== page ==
Isidore of Seville: Two Wings for Prayer

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“It is written,” he said to them, “‘My house will be called a house of prayer,’ but you are making it ‘a den of robbers.'” Matthew 21:13

“With regard to time it has truly been said (1 Thessalonians 5:17), “Pray without ceasing,” but this applies to individuals; in a religious community there is a service at certain hours to signal the divisions of the day – at the third hour, the sixth, and the ninth (i.e. Terce, Sext, and Nones) – and likewise the divisions of the night.

These hours of prayers are apportioned so that, if we should by chance be occupied, the specific time would draw our attention to the divine office. These times are found in Scripture (Psalm 119:164).

First, the Holy Spirit was poured into the gathered disciples at the third hour (Acts 2:15). Peter, on the day in which he experienced the vision of communication in the vessel, had ascended in order to pray at the sixth hour (Acts 10:9–16). Likewise Peter with John went to the temple at the ninth hour when he healed the paralytic (Acts 3:1–8).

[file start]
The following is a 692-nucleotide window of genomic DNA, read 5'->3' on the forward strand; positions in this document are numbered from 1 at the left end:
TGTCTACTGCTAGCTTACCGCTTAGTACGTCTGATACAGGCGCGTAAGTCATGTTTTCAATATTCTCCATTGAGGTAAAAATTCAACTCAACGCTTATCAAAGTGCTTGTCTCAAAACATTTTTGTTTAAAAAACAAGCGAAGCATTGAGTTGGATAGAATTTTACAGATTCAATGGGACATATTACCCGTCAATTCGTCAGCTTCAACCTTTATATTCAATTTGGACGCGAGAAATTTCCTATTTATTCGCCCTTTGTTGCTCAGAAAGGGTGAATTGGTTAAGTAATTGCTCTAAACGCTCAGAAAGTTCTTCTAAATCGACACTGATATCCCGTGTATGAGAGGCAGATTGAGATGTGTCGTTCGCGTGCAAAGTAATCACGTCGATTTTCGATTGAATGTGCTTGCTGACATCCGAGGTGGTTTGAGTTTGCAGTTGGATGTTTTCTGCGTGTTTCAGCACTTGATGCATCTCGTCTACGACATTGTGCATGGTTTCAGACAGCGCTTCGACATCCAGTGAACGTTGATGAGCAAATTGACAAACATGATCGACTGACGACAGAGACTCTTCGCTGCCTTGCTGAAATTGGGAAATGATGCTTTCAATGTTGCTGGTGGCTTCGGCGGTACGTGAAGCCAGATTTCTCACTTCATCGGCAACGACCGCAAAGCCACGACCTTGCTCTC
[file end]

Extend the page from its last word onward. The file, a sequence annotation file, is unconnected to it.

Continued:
But we also read that Daniel observed these times in his prayer (Daniel 6:13), and in any case it is the teaching from the Israelites that we should pray not less than three times a day, for we are debtors of three – Father, Son, and Holy Spirit – not counting, of course, other prayers as well, which are due without any notice being given, at the onset of day or of night or of the watches of the night.

But we are also not to consume food before we have interposed a prayer, for refreshment of the spirit should come first, because heavenly things come before earthly. Moreover, he who wishes for his prayer to fly to God should make two wings for it, fasting and almsgiving, and it will ascend swiftly and be clearly heard.”

Isidore of Seville (c. 556-636) in The Etymologies of Isidore of Seville, Book IV, xix. De Officiis, 60-64, ed. by Stephen A. Barney, W. J. Lewis, J. A. Beach and Oliver Berghof with Muriel Hall (Cambridge: CUP, 2006) 150.

On Holy Week Monday we are reminded that Jesus cleansed the temple. It was not to be a place of buying and selling as if money sustained the ministry there. It was to be a house of prayer for the nations sustained by God.

What if we made our church buildings into places of prayer for the nations? Imagine prayer at the divine hours of 6am, 9am, 12noon, 3pm, 6pm, 9pm, and then some time in the late night or early morning each and every day?

And what if we added two wings to prayer: fasting and almsgiving? Think of the revival that would follow? Consider how this would get God’s attention and what the watching world would witness?

My biggest takeaway from Lent 2019 is the impact of observing the divine hours and feeding on a Psalm seven times a day combining it with prayer and almsgiving. It has impacted me in indescribable ways.